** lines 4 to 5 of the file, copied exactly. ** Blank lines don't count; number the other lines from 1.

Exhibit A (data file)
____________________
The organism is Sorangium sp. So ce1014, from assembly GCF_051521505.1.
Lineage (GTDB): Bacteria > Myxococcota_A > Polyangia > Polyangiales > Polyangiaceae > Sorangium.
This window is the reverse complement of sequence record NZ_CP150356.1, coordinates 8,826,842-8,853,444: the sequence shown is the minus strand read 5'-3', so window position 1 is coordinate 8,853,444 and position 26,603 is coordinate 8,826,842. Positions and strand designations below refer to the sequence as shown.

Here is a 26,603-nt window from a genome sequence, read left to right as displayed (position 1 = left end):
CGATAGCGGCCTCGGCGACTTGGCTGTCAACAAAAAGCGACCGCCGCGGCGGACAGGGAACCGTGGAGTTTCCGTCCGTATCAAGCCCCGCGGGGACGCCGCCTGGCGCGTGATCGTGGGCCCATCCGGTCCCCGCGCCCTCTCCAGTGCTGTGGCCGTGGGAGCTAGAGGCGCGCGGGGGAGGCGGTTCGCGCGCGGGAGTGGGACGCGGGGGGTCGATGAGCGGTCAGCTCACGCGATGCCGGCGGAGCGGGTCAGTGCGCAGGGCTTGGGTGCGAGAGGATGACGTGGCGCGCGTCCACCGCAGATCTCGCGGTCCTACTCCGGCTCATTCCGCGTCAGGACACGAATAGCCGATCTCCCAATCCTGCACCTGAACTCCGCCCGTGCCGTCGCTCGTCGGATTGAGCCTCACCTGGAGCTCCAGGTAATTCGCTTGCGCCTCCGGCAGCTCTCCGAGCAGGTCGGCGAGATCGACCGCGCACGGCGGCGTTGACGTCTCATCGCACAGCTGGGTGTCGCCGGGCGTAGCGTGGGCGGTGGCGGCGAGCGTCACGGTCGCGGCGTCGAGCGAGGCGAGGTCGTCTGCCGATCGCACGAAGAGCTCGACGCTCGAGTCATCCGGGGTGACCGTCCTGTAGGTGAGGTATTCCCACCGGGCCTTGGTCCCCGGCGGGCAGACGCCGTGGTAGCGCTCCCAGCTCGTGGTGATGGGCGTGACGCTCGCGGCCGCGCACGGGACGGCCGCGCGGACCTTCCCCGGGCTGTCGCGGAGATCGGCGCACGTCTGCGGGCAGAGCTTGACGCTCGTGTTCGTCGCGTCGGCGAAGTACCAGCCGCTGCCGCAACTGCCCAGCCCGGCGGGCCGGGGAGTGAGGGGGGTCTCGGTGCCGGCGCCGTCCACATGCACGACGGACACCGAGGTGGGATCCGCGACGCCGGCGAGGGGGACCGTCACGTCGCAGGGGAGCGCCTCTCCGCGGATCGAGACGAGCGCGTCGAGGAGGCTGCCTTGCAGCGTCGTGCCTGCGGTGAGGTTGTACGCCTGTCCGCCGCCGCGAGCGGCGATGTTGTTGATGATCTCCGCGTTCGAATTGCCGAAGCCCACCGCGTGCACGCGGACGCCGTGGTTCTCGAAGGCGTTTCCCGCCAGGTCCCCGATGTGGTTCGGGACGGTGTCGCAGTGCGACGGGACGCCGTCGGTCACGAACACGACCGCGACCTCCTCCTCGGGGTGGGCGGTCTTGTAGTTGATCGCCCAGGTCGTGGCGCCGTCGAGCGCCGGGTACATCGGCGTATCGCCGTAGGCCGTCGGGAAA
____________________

Here is a 26,603-nt window from a genome sequence, read left to right as displayed (position 1 = left end):
CGATAGCGGCCTCGGCGACTTGGCTGTCAACAAAAAGCGACCGCCGCGGCGGACAGGGAACCGTGGAGTTTCCGTCCGTATCAAGCCCCGCGGGGACGCCGCCTGGCGCGTGATCGTGGGCCCATCCGGTCCCCGCGCCCTCTCCAGTGCTGTGGCCGTGGGAGCTAGAGGCGCGCGGGGGAGGCGGTTCGCGCGCGGGAGTGGGACGCGGGGGGTCGATGAGCGGTCAGCTCACGCGATGCCGGCGGAGCGGGTCAGTGCGCAGGGCTTGGGTGCGAGAGGATGACGTGGCGCGCGTCCACCGCAGATCTCGCGGTCCTACTCCGGCTCATTCCGCGTCAGGACACGAATAGCCGATCTCCCAATCCTGCACCTGAACTCCGCCCGTGCCGTCGCTCGTCGGATTGAGCCTCACCTGGAGCTCCAGGTAATTCGCTTGCGCCTCCGGCAGCTCTCCGAGCAGGTCGGCGAGATCGACCGCGCACGGCGGCGTTGACGTCTCATCGCACAGCTGGGTGTCGCCGGGCGTAGCGTGGGCGGTGGCGGCGAGCGTCACGGTCGCGGCGTCGAGCGAGGCGAGGTCGTCTGCCGATCGCACGAAGAGCTCGACGCTCGAGTCATCCGGGGTGACCGTCCTGTAGGTGAGGTATTCCCACCGGGCCTTGGTCCCCGGCGGGCAGACGCCGTGGTAGCGCTCCCAGCTCGTGGTGATGGGCGTGACGCTCGCGGCCGCGCACGGGACGGCCGCGCGGACCTTCCCCGGGCTGTCGCGGAGATCGGCGCACGTCTGCGGGCAGAGCTTGACGCTCGTGTTCGTCGCGTCGGCGAAGTACCAGCCGCTGCCGCAACTGCCCAGCCCGGCGGGCCGGGGAGTGAGGGGGGTCTCGGTGCCGGCGCCGTCCACATGCACGACGGACACCGAGGTGGGATCCGCGACGCCGGCGAGGGGGACCGTCACGTCGCAGGGGAGCGCCTCTCCGCGGATCGAGACGAGCGCGTCGAGGAGGCTGCCTTGCAGCGTCGTGCCTGCGGTGAGGTTGTACGCCTGTCCGCCGCCGCGAGCGGCGATGTTGTTGATGATCTCCGCGTTCGAATTGCCGAAGCCCACCGCGTGCACGCGGACGCCGTGGTTCTCGAAGGCGTTTCCCGCCAGGTCCCCGATGTGGTTCGGGACGGTGTCGCAGTGCGACGGGACGCCGTCGGTCACGAACACGACCGCGACCTCCTCCTCGGGGTGGGCGGTCTTGTAGTTGATCGCCCAGGTCGTGGCGCCGTCGAGCGCCGGGTACATCGGCGTATCGCCGTAGGCCGTCGGGAAA